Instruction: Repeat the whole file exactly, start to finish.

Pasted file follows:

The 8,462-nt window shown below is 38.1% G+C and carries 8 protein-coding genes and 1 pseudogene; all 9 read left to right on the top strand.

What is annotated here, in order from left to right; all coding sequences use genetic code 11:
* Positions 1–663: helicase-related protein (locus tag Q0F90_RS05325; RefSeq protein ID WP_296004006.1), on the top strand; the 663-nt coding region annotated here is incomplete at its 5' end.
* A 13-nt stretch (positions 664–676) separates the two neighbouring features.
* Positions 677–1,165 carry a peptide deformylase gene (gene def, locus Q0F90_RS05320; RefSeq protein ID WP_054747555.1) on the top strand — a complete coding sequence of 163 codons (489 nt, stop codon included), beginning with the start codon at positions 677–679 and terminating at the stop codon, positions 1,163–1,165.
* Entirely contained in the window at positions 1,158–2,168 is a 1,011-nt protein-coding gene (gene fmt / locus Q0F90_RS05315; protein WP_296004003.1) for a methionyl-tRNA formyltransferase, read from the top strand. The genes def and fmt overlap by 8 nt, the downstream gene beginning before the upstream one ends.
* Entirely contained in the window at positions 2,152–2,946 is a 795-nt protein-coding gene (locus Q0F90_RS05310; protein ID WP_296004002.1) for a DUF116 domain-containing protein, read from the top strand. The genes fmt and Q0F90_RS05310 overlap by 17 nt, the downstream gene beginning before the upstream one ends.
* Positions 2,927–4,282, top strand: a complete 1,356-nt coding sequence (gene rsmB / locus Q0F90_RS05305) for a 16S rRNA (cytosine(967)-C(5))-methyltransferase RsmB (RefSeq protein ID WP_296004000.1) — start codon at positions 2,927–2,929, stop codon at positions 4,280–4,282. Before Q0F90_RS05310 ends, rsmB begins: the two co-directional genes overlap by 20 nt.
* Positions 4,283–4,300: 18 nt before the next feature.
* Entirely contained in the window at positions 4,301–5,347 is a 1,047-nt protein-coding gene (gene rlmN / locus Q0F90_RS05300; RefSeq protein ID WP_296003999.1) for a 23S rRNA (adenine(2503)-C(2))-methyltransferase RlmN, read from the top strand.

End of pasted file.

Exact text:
The 8,462-nt window shown below is 38.1% G+C and carries 8 protein-coding genes and 1 pseudogene; all 9 read left to right on the top strand.

What is annotated here, in order from left to right; all coding sequences use genetic code 11:
* Positions 1–663: helicase-related protein (locus tag Q0F90_RS05325; RefSeq protein ID WP_296004006.1), on the top strand; the 663-nt coding region annotated here is incomplete at its 5' end.
* A 13-nt stretch (positions 664–676) separates the two neighbouring features.
* Positions 677–1,165 carry a peptide deformylase gene (gene def, locus Q0F90_RS05320; RefSeq protein ID WP_054747555.1) on the top strand — a complete coding sequence of 163 codons (489 nt, stop codon included), beginning with the start codon at positions 677–679 and terminating at the stop codon, positions 1,163–1,165.
* Entirely contained in the window at positions 1,158–2,168 is a 1,011-nt protein-coding gene (gene fmt / locus Q0F90_RS05315; protein WP_296004003.1) for a methionyl-tRNA formyltransferase, read from the top strand. The genes def and fmt overlap by 8 nt, the downstream gene beginning before the upstream one ends.
* Entirely contained in the window at positions 2,152–2,946 is a 795-nt protein-coding gene (locus Q0F90_RS05310; protein ID WP_296004002.1) for a DUF116 domain-containing protein, read from the top strand. The genes fmt and Q0F90_RS05310 overlap by 17 nt, the downstream gene beginning before the upstream one ends.
* Positions 2,927–4,282, top strand: a complete 1,356-nt coding sequence (gene rsmB / locus Q0F90_RS05305) for a 16S rRNA (cytosine(967)-C(5))-methyltransferase RsmB (RefSeq protein ID WP_296004000.1) — start codon at positions 2,927–2,929, stop codon at positions 4,280–4,282. Before Q0F90_RS05310 ends, rsmB begins: the two co-directional genes overlap by 20 nt.
* Positions 4,283–4,300: 18 nt before the next feature.
* Entirely contained in the window at positions 4,301–5,347 is a 1,047-nt protein-coding gene (gene rlmN / locus Q0F90_RS05300; RefSeq protein ID WP_296003999.1) for a 23S rRNA (adenine(2503)-C(2))-methyltransferase RlmN, read from the top strand.